Let the filled buns, rise again for 15-20 minutes which give you time to prepare the steamer of your choice.  Steam the buns in batches, making sure they're not too close to each other.  Let them steam for 10 minutes.  Just like an oven, the heat of your steamer might be different to mine.  So, do a test run using one bun.  And a tip from mom, do not peek at all during the steaming process.  If you do, there's a risk that the buns will shrink and become wrinkly...

They're best served warm.  Any leftover buns can be stored in an airtight container and re-steamed later.  I hope you give this a try. 

23 comments:

  1. Uuuuugh char siew bao were one of my favourite things in Singapore (dribble dribble dribble!). I'm pleased to know my Mandarin is about at the same level as yours; I can count to ten and know the all important ", gong xi fa cai, hong bao na lai!", and "xiao long bao" - I found those phrases enough to keep me going (xlb are after all the second most important food group after char siew bao?)

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    1. I love char siew bao and xiao long bao too.. might have to make them soon :) Oh yes, counting to ten... forgot about that and to say happy new year too... all coming back to me now :)

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  2. Hehe I'm glad I'm not alone! Alas, I don't speak much Chinese and my non Chinese husband speaks more than I do. But I make up for it in eating ;)I love the floral patterns on top!

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    1. Glad to know that I am not alone as well :)
      Thanks Lorraine.

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  3. Well, I certainly don't speak Mandarin. Is bao/pao flour rice flour? I do have a steamer basket which I use often in my wok. Would love to try making these.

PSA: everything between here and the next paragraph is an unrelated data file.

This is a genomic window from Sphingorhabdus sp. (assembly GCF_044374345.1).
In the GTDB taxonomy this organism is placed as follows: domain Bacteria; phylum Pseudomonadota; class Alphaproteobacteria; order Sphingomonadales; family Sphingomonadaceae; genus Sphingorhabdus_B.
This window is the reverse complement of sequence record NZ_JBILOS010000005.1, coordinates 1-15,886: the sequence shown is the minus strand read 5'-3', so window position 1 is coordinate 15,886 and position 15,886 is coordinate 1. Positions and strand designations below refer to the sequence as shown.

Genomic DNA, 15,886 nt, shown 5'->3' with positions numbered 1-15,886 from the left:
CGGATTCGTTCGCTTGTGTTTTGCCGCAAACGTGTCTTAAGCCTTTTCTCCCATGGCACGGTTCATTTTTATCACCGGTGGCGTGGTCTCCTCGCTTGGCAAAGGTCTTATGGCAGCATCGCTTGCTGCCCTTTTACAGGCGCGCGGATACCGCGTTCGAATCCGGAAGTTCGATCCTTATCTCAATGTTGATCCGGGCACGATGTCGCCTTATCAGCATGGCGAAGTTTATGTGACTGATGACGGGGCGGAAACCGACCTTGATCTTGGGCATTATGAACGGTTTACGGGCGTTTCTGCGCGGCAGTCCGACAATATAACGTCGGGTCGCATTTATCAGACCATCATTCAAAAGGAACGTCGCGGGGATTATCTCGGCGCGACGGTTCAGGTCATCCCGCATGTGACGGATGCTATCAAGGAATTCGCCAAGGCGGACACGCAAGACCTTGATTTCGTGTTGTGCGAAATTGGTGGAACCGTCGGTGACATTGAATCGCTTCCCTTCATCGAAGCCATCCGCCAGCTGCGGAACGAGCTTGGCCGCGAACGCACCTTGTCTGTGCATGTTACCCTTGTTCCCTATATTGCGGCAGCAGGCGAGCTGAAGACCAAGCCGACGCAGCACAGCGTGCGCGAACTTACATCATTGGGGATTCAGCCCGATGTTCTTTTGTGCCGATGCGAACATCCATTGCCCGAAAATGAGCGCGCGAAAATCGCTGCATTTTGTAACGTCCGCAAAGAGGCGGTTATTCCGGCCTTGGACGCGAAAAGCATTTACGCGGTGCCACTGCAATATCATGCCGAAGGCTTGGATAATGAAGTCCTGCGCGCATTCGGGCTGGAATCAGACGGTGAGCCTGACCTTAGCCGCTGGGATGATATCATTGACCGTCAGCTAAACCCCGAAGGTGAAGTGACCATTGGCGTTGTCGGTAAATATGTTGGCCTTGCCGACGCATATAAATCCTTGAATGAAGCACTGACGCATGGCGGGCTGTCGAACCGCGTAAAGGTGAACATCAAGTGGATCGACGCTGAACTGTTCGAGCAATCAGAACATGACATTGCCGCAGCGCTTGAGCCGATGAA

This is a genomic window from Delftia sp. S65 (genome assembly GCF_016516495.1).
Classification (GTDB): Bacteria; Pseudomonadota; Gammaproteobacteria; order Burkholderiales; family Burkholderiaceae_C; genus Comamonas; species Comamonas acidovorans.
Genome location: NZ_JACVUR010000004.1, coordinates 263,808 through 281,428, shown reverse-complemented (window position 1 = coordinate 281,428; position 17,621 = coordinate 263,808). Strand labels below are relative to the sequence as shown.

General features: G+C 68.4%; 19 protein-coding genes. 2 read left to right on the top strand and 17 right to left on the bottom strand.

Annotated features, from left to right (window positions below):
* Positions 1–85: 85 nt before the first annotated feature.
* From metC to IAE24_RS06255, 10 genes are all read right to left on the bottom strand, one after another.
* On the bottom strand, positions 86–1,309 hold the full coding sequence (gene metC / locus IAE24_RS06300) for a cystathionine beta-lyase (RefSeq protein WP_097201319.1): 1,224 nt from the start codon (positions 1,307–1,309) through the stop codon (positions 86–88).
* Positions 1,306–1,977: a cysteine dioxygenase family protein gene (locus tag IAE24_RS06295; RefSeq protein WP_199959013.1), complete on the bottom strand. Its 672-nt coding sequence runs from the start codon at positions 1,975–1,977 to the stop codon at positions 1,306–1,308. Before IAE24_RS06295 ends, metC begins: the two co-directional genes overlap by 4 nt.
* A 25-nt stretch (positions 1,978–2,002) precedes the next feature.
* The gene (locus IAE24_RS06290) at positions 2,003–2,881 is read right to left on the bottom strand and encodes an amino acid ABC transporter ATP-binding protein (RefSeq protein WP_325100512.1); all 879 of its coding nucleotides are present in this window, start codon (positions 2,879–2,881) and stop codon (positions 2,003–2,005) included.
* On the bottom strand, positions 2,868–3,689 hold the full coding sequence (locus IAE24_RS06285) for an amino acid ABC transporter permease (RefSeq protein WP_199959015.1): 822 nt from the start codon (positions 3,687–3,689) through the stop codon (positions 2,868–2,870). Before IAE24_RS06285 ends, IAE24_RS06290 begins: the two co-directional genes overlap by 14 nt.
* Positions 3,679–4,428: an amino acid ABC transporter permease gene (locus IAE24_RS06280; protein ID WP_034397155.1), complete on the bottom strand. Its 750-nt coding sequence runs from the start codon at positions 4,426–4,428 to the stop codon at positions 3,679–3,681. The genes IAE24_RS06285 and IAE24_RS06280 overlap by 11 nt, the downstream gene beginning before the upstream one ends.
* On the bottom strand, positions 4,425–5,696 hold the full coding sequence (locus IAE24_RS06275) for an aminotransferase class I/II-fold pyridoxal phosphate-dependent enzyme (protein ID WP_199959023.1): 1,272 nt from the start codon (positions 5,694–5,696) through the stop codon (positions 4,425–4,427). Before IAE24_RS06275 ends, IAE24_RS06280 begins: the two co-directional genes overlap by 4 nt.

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    1. No, Stephen. I believe it's bleached flour. Regular AP flour can be substituted, but the colour of the bao will be a bit yellow.

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  4. These steamed buns look so lovely. The floral patterns are so sweet.

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    1. Thanks Angie. I love the floral pattern too. They look adorable.

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  5. these look amazing :-) no worries on the language and I bet you can master learning it, happy new year

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    1. Thanks Rebecca. I had four lessons now and it's going well. Not enough to make a long conversation or order food in Chinese yet. But maybe soon :)

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  6. Oh Michael, your red bean buns are so cute...I never seen this way...they look light and fluffy.
    Happy 2013 and have a great week ahead!

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    1. Thanks Juliana. They are pretty cute and delicious :)

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  7. Oh Michael, I love steamed buns... can you please hop on over to Arizona and make a few for me??? PLEASE??? :)
    And good luck with learning Mandarin!!

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    1. If I could hop over to Arizona, I definitely would share these buns with you! And you'll grill some delicious meats for me, yeah? :)

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  8. Those buns look excellent. I love eating steamed buns, but I've never thought about making my own. That's another thing for the list of things to do when I've got the time. Speaking as someone who loves languages but really struggles to learn them, I'm full of admiration for your intention to learn Mandarin and I wish you well.

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    1. It's quite fun to do actually Phil. So give it a go when you have the time.
      Thank you for your wishes. It's going so far so good :)

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  9. michael you wont believe this, but steamed buns are my latest kitchen obsession. I'm obsessed with getting them right, so I've tested out 4 recipes so far, and am still going strong. haha. yours is up next.

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    1. Hehe... This is a very easy recipe. So do try it. Hope you love them.

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    2. tried it, and do like it! I don't use bao flour though, I use unbleached flour I can get here, which prob resutls in a less pretty look/ fine texture.

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  12. May this yummy steamed buns get you going on your language study. Definitely keeping this recipe for Chinese new year is just around the corner. Got my eye on your next posts.

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  13. Oh, Michael! I'm so proud of how far you have become with your culinary creativity. These steamed buns are absolutely divine. Just love the pretty floral shape!